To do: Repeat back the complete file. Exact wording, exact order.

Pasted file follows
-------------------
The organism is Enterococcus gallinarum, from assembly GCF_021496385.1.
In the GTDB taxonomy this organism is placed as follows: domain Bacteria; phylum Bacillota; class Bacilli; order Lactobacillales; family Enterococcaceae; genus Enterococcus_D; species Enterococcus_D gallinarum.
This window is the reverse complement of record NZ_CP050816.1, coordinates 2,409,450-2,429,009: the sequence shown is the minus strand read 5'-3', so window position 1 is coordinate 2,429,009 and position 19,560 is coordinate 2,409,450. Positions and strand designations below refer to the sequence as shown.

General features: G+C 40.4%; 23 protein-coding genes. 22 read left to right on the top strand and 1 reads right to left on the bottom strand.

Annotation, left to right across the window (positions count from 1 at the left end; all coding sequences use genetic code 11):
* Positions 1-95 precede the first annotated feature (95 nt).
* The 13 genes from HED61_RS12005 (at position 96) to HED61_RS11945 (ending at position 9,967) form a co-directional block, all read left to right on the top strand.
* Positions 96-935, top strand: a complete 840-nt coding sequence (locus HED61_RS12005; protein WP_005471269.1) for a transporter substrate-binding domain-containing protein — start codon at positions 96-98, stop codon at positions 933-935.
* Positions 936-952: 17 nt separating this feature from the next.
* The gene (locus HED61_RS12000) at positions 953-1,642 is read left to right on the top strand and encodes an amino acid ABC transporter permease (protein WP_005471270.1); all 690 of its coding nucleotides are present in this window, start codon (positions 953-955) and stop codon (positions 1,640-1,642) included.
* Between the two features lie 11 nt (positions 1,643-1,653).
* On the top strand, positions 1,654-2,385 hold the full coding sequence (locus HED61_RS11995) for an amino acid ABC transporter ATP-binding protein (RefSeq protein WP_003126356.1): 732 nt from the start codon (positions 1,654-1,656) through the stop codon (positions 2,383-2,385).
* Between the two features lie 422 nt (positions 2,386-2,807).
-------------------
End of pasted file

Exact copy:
The organism is Enterococcus gallinarum, from assembly GCF_021496385.1.
In the GTDB taxonomy this organism is placed as follows: domain Bacteria; phylum Bacillota; class Bacilli; order Lactobacillales; family Enterococcaceae; genus Enterococcus_D; species Enterococcus_D gallinarum.
This window is the reverse complement of record NZ_CP050816.1, coordinates 2,409,450-2,429,009: the sequence shown is the minus strand read 5'-3', so window position 1 is coordinate 2,429,009 and position 19,560 is coordinate 2,409,450. Positions and strand designations below refer to the sequence as shown.

General features: G+C 40.4%; 23 protein-coding genes. 22 read left to right on the top strand and 1 reads right to left on the bottom strand.

Annotation, left to right across the window (positions count from 1 at the left end; all coding sequences use genetic code 11):
* Positions 1-95 precede the first annotated feature (95 nt).
* The 13 genes from HED61_RS12005 (at position 96) to HED61_RS11945 (ending at position 9,967) form a co-directional block, all read left to right on the top strand.
* Positions 96-935, top strand: a complete 840-nt coding sequence (locus HED61_RS12005; protein WP_005471269.1) for a transporter substrate-binding domain-containing protein — start codon at positions 96-98, stop codon at positions 933-935.
* Positions 936-952: 17 nt separating this feature from the next.
* The gene (locus HED61_RS12000) at positions 953-1,642 is read left to right on the top strand and encodes an amino acid ABC transporter permease (protein WP_005471270.1); all 690 of its coding nucleotides are present in this window, start codon (positions 953-955) and stop codon (positions 1,640-1,642) included.
* Between the two features lie 11 nt (positions 1,643-1,653).
* On the top strand, positions 1,654-2,385 hold the full coding sequence (locus HED61_RS11995) for an amino acid ABC transporter ATP-binding protein (RefSeq protein WP_003126356.1): 732 nt from the start codon (positions 1,654-1,656) through the stop codon (positions 2,383-2,385).
* Between the two features lie 422 nt (positions 2,386-2,807).